Yesterday I had the pleasure of attending the first ZeroVM design summit in San Antonio. The ZeroVM team (recently acquired by Rackspace) is working on building a multi-tenant, distributed compute system built on top of OpenStack Swift. It’s a very interesting project, and I’ll be continuing to keep track of their work.
Yesterday was the second day of their design summit, and we spent a majority of the day focusing on Swift integration work. A couple of key feature additions to Swift were discussed.
First, we spent a lot of time discussing adding object append support into Swift. It’s possible to append to objects today by using large object manifests, but when using that method, all of the object’s constituent parts get stored throughout the cluster. However, if Swift supported adding to an existing object by updating the on-disk data, then a process executor can more efficiently work with the resulting object.
Adding object append support to Swift seems simple at first glance, but it gets rather complicated when considering different edge cases. We had an active discussion on the best way forward. The two basic options are to either add some sort of consistency semantics to this part of Swift or to allow appends to be added out-of-order. Both methods have strengths and weaknesses, and I’m looking forward to seeing what the end design proposal will be. I’m currently supportive of the out-of-order append resolution strategy.
The other major feature discussion was to add triggers or webhooks to Swift. This feature would allow a Swift client to set an endpoint and a filter on a particular container and have that endpoint called when filtered actions happen. For example “send a request to foo when any object is deleted from container A” or “send a request to bar when any object with content-type text/plain is added to container B”.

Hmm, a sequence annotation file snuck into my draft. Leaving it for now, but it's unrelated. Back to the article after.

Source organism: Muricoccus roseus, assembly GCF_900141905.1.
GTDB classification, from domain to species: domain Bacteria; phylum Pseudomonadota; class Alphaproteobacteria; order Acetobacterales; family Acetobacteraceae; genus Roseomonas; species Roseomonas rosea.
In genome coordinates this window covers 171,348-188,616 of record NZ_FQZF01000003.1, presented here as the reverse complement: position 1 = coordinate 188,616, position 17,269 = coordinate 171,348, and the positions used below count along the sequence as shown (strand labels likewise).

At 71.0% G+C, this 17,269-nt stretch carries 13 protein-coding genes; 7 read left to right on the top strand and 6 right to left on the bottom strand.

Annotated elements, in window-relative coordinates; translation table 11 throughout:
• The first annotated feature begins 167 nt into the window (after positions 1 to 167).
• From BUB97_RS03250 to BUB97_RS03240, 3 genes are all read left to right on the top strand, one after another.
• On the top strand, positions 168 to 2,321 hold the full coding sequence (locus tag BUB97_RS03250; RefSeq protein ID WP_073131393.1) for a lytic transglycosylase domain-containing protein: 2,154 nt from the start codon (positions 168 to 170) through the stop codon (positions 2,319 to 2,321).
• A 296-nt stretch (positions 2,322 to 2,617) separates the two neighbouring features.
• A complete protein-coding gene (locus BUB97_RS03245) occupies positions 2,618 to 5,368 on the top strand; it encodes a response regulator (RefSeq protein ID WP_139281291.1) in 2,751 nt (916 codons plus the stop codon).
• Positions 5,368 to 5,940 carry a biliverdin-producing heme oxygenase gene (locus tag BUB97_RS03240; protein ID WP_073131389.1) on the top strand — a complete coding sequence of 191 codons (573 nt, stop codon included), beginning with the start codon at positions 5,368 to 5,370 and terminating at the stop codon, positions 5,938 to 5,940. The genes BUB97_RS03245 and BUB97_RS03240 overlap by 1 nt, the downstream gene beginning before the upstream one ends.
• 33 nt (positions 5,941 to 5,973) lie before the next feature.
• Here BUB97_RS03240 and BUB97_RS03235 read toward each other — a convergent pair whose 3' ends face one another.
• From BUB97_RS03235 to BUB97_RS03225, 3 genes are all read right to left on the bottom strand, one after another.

I’m excited about the idea of adding hooks into Swift. It will add a great piece of functionality that will enable new use cases that are difficult to support today.
Overall, we had some great discussions yesterday at the design summit. ZeroVM has some great potential, but I’ll be really excited when we see some demonstrated production use cases with it. In early 2015, I think it would be great to see some public examples of ZeroVM in use at scale inside of Rackspace.
I hope the discussions we had yesterday continue within the larger Swift community. These big features, along with a couple of smaller ones discussed, allow Swift to support some very interesting new use cases. The future is bright.